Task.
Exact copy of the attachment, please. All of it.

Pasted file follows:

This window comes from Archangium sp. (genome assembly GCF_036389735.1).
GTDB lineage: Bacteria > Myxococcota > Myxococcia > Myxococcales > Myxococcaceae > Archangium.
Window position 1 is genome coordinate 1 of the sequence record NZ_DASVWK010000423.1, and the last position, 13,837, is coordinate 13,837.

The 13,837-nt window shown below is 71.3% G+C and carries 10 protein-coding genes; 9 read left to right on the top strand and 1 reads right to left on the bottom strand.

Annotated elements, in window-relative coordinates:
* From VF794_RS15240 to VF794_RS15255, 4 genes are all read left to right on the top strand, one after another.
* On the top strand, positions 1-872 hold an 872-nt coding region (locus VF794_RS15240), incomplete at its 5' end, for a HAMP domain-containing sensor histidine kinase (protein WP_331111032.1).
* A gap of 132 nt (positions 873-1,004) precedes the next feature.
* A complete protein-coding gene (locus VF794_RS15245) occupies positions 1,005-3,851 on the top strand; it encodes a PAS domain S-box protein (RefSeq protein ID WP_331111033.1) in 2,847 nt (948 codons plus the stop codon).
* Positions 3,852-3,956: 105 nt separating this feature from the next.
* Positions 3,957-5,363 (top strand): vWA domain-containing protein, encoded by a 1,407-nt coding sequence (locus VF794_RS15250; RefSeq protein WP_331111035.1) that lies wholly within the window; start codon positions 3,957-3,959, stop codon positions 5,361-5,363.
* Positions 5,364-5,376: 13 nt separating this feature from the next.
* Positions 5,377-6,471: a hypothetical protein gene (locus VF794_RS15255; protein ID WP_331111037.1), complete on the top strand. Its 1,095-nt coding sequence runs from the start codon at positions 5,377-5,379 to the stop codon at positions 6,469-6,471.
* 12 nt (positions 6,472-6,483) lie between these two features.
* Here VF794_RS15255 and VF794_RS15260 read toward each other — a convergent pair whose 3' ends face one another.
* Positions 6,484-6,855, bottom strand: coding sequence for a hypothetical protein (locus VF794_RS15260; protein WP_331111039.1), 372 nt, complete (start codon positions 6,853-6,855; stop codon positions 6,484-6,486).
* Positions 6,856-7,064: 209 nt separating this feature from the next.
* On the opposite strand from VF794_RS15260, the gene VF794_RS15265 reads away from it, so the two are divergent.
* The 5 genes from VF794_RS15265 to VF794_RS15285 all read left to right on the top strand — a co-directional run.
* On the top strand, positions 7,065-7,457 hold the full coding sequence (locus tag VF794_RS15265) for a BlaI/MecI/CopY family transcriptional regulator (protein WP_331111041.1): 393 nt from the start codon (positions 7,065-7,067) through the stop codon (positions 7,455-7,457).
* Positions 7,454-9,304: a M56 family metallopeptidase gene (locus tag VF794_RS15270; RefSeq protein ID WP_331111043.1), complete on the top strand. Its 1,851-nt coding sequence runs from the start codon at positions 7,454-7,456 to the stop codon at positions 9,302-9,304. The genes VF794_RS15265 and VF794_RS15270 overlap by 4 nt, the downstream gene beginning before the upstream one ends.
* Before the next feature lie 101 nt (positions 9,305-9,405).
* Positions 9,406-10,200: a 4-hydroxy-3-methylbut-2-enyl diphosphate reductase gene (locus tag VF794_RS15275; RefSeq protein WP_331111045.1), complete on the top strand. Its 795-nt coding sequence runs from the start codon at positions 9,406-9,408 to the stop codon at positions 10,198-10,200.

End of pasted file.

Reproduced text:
This window comes from Archangium sp. (genome assembly GCF_036389735.1).
GTDB lineage: Bacteria > Myxococcota > Myxococcia > Myxococcales > Myxococcaceae > Archangium.
Window position 1 is genome coordinate 1 of the sequence record NZ_DASVWK010000423.1, and the last position, 13,837, is coordinate 13,837.

The 13,837-nt window shown below is 71.3% G+C and carries 10 protein-coding genes; 9 read left to right on the top strand and 1 reads right to left on the bottom strand.

Annotated elements, in window-relative coordinates:
* From VF794_RS15240 to VF794_RS15255, 4 genes are all read left to right on the top strand, one after another.
* On the top strand, positions 1-872 hold an 872-nt coding region (locus VF794_RS15240), incomplete at its 5' end, for a HAMP domain-containing sensor histidine kinase (protein WP_331111032.1).
* A gap of 132 nt (positions 873-1,004) precedes the next feature.
* A complete protein-coding gene (locus VF794_RS15245) occupies positions 1,005-3,851 on the top strand; it encodes a PAS domain S-box protein (RefSeq protein ID WP_331111033.1) in 2,847 nt (948 codons plus the stop codon).
* Positions 3,852-3,956: 105 nt separating this feature from the next.
* Positions 3,957-5,363 (top strand): vWA domain-containing protein, encoded by a 1,407-nt coding sequence (locus VF794_RS15250; RefSeq protein WP_331111035.1) that lies wholly within the window; start codon positions 3,957-3,959, stop codon positions 5,361-5,363.
* Positions 5,364-5,376: 13 nt separating this feature from the next.
* Positions 5,377-6,471: a hypothetical protein gene (locus VF794_RS15255; protein ID WP_331111037.1), complete on the top strand. Its 1,095-nt coding sequence runs from the start codon at positions 5,377-5,379 to the stop codon at positions 6,469-6,471.
* 12 nt (positions 6,472-6,483) lie between these two features.
* Here VF794_RS15255 and VF794_RS15260 read toward each other — a convergent pair whose 3' ends face one another.
* Positions 6,484-6,855, bottom strand: coding sequence for a hypothetical protein (locus VF794_RS15260; protein WP_331111039.1), 372 nt, complete (start codon positions 6,853-6,855; stop codon positions 6,484-6,486).
* Positions 6,856-7,064: 209 nt separating this feature from the next.
* On the opposite strand from VF794_RS15260, the gene VF794_RS15265 reads away from it, so the two are divergent.
* The 5 genes from VF794_RS15265 to VF794_RS15285 all read left to right on the top strand — a co-directional run.
* On the top strand, positions 7,065-7,457 hold the full coding sequence (locus tag VF794_RS15265) for a BlaI/MecI/CopY family transcriptional regulator (protein WP_331111041.1): 393 nt from the start codon (positions 7,065-7,067) through the stop codon (positions 7,455-7,457).
* Positions 7,454-9,304: a M56 family metallopeptidase gene (locus tag VF794_RS15270; RefSeq protein ID WP_331111043.1), complete on the top strand. Its 1,851-nt coding sequence runs from the start codon at positions 7,454-7,456 to the stop codon at positions 9,302-9,304. The genes VF794_RS15265 and VF794_RS15270 overlap by 4 nt, the downstream gene beginning before the upstream one ends.
* Before the next feature lie 101 nt (positions 9,305-9,405).
* Positions 9,406-10,200: a 4-hydroxy-3-methylbut-2-enyl diphosphate reductase gene (locus tag VF794_RS15275; RefSeq protein WP_331111045.1), complete on the top strand. Its 795-nt coding sequence runs from the start codon at positions 9,406-9,408 to the stop codon at positions 10,198-10,200.